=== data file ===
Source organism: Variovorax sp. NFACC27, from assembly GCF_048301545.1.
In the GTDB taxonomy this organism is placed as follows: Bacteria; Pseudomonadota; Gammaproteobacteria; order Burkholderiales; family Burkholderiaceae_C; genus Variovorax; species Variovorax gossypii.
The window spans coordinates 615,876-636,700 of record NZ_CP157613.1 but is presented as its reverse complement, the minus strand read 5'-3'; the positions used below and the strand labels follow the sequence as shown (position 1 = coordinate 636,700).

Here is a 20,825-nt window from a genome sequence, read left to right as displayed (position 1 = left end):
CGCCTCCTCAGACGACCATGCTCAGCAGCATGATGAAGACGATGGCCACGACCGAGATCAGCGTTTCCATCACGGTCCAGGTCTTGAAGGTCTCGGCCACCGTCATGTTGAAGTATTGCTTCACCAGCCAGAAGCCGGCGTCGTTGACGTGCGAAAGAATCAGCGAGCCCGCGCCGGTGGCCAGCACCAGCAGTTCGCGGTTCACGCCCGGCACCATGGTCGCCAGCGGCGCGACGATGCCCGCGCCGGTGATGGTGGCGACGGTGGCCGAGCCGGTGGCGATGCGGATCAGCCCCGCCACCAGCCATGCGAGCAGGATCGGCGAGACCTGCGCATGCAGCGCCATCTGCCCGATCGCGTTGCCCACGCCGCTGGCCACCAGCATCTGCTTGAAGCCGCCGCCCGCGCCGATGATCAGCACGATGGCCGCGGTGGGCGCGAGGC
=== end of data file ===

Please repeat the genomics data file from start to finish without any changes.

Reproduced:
Source organism: Variovorax sp. NFACC27, from assembly GCF_048301545.1.
In the GTDB taxonomy this organism is placed as follows: Bacteria; Pseudomonadota; Gammaproteobacteria; order Burkholderiales; family Burkholderiaceae_C; genus Variovorax; species Variovorax gossypii.
The window spans coordinates 615,876-636,700 of record NZ_CP157613.1 but is presented as its reverse complement, the minus strand read 5'-3'; the positions used below and the strand labels follow the sequence as shown (position 1 = coordinate 636,700).

Here is a 20,825-nt window from a genome sequence, read left to right as displayed (position 1 = left end):
CGCCTCCTCAGACGACCATGCTCAGCAGCATGATGAAGACGATGGCCACGACCGAGATCAGCGTTTCCATCACGGTCCAGGTCTTGAAGGTCTCGGCCACCGTCATGTTGAAGTATTGCTTCACCAGCCAGAAGCCGGCGTCGTTGACGTGCGAAAGAATCAGCGAGCCCGCGCCGGTGGCCAGCACCAGCAGTTCGCGGTTCACGCCCGGCACCATGGTCGCCAGCGGCGCGACGATGCCCGCGCCGGTGATGGTGGCGACGGTGGCCGAGCCGGTGGCGATGCGGATCAGCCCCGCCACCAGCCATGCGAGCAGGATCGGCGAGACCTGCGCATGCAGCGCCATCTGCCCGATCGCGTTGCCCACGCCGCTGGCCACCAGCATCTGCTTGAAGCCGCCGCCCGCGCCGATGATCAGCACGATGGCCGCGGTGGGCGCGAGGC